grave architecture. Graves were dug to create pits, sometimes lined with stone slabs
BURIALS, PALEOLITHIC 5
and plaster, and the burials were either laid upon or covered with stone slabs, mostly
plain but sometimes painted or engraved (e.g., Riparo Tagliente, Italy, ca. 13,000 years
ago). Grave markers are also recognized, whether as monoliths, stone cairns, or even
breached deep stone mortars (e.g., Dar es Sultan, Morocco; Riparo di Villabruna, Italy;
and Riparo Tagliente, Italy, all dated to ca. 13,000–12,000 years ago; Natuan Nahal
Oren and Raqefet Cave, Israel, 14,000–12,000 years ago). On occasion, bodies were
smeared or decorated with red ochre (notable examples are from Paviland, England,
ca. 28,000 years ago; Sunghir, Russia, 28,000–26,000 years ago; and Dolní Vˇ
Czech Republic, 26,000–24,000 years ago).
The possible meaning(s) of Paleolithic burials
e concept of purposeful treatment of the bodies of dead conspecics may have been
ingrained in the behavioral repertoire of Middle Pleistocene human ancestors. An alter-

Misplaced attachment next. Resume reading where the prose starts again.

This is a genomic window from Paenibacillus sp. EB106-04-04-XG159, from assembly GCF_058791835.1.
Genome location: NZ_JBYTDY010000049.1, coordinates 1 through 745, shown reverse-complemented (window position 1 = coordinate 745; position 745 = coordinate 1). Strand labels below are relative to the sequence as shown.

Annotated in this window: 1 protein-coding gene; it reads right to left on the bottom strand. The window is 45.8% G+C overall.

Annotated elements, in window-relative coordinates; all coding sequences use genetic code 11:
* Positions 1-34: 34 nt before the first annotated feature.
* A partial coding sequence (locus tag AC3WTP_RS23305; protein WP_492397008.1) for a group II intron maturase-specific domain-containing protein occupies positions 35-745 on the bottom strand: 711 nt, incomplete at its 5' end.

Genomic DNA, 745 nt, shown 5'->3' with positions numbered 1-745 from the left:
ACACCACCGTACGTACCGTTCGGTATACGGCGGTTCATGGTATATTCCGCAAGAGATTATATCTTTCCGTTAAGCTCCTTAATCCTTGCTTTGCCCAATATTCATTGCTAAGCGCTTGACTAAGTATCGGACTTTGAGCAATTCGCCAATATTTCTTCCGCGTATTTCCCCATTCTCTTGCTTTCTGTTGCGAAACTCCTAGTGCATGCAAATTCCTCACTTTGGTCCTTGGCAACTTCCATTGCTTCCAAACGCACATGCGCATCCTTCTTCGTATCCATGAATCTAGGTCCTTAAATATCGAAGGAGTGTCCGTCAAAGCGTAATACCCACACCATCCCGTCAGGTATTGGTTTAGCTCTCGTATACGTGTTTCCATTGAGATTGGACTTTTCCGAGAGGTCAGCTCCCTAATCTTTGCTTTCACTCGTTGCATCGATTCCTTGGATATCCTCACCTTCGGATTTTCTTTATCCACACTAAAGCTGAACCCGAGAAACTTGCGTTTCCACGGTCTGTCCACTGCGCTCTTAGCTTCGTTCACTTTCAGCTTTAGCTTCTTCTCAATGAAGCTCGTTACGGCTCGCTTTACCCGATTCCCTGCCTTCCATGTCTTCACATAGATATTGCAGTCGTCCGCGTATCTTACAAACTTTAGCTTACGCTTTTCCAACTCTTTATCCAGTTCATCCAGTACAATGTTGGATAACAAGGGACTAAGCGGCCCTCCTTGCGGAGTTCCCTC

native evolutionary scenario suggests that the emergence of burial occurred indepen-
dently in Eurasia and in Africa as unrelated processes of convergent evolution. It can
also be explained as a slow diusion of social practices. Possibly all of the above played
a role in modifying and shaping burial practices throughout the Paleolithic. A feasible
scenario for how this happened links the repeated caching of dead bodies during the
Middle Pleistocene (as observed, for example, at Sima de los Huesos, Spain) with the
evolution of a derived behavior of individual burials.
Demonstrating the occurrence of intentional burials hinges on archaeology; inter-
preting their cultural, social, or cognitive signicance is a separate issue. Empathy is a